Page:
|Only black girls in town|
Author: Colbert, Brandy
In a predominately white California beach town, the only two black seventh-graders, Alberta and Edie, find hidden journals that uncover family secrets and speak to race relations in the past.
|Accelerated Reader Information:|
Interest Level: MG
Reading Level: 4.40
Points: 9.0 Quiz: 508494
Kirkus Reviews (+) (12/01/19)
School Library Journal (03/20/20)
Booklist (+) (03/15/20)
The Bulletin of the Center for Children's Books (00/03/20)
The Hornbook (00/07/20)
Full Text Reviews:
Booklist - 03/15/2020 *Starred Review* A remarkable middle-grade debut from YA powerhouse Colbert (Little & Lion, 2017), The Only Black Girls in Town is a window into the heart and mind of Alberta, the sole African American girl in her small beach town’s seventh grade until another Black family moves in across the street. Although she and her new neighbor could not be any more superficially different—Alberta is a California surfer and Edie is a goth girl from Brooklyn—they bond over their racial “otherness” in a realistic way. Being two of the few Black students in their school (a true-to-life representation of the microaggressions they experience is highlighted by a teacher calling Edie by Alberta’s name, although they look nothing alike) brings the girls closer together, while navigating their middle-school dramas and changing family dynamics seems to drive them apart. Fortunately, a desire to uncover the identity of the author of a set of journals they find in Edie’s home helps to keep their friendship from completely fracturing, and conflicts are resolved in a reasonable yet satisfying way. Several events central to Black history (the murder of Emmett Till and the Montgomery bus boycott, for example) are introduced without the story becoming didactic, adding depth to a sweet story featuring children of color trying to find their place in a society that tells them they do not fit. Strongly recommended for children’s collections. - Copyright 2020 Booklist.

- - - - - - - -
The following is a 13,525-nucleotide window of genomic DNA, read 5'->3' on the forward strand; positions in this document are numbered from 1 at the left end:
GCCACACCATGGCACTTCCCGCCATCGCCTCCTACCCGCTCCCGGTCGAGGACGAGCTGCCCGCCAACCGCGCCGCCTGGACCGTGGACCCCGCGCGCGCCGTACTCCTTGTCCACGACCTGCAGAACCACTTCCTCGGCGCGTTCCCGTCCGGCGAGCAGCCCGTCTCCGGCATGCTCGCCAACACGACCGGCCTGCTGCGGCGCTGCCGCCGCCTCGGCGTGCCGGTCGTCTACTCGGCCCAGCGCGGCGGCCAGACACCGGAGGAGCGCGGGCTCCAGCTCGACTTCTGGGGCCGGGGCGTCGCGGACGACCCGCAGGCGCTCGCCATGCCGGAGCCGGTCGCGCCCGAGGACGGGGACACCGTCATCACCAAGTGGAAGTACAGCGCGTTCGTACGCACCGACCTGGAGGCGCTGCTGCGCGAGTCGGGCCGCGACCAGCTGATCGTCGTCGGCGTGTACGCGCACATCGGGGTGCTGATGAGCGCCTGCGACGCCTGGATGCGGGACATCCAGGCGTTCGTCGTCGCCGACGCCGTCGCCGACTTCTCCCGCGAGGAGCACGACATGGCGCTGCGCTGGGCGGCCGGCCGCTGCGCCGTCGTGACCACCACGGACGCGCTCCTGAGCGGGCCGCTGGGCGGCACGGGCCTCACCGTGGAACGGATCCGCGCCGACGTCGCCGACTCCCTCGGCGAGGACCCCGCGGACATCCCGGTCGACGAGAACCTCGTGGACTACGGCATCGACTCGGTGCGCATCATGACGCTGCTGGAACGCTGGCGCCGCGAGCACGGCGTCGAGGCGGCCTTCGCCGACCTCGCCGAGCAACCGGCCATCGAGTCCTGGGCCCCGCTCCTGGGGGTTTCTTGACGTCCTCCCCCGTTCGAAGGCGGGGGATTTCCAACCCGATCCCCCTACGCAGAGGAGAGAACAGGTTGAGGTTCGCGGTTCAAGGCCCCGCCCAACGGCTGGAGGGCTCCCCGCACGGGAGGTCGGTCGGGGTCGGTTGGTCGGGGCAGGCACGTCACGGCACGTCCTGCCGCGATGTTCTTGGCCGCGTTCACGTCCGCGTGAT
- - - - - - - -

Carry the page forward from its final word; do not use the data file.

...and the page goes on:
School Library Journal - 03/20/2020 Gr 3–7—Alberta is a 13-year-old African American girl who loves surfing, vegetarian food, and her two dads. She does not love being the only African American girl in town, or the fact that her best friend Laramie is befriending her frenemy, Natalie. Initially, Alberta is thrilled to learn another Black family has moved in across the street—but when she meets new neighbor Edie, they seem to have more differences than commonalities. Brooklyn-born Edie likes coffee, black lipstick, and Edgar Allan Poe, whereas Alberta prefers board shorts and hanging out at the beach. But what starts as a rocky connection solidifies into friendship as the two girls bond over shared identities and solve a mystery that they uncover in the journals in Edie's attic. Alberta's friendship with Laramie seems to falter as she gets closer to Edie, but the girls become more flexible in their evolving friendship and grow. Eventually, Alberta learns how to balance sustaining old relationships with building new ones, and realizes she can stand up for herself. VERDICT A nuanced novel that skillfully depicts the ways friendships can be shaped by common experience and racial proximity. Purchase Colbert's heartfelt middle grade debut for all public and school libraries.—Desiree Thomas, Worthington Library, OH - Copyright 2020 Publishers Weekly, Library Journal and/or School Library Journal used with permission.
Booklist - 03/15/2020 - Copyright 2020 Booklist.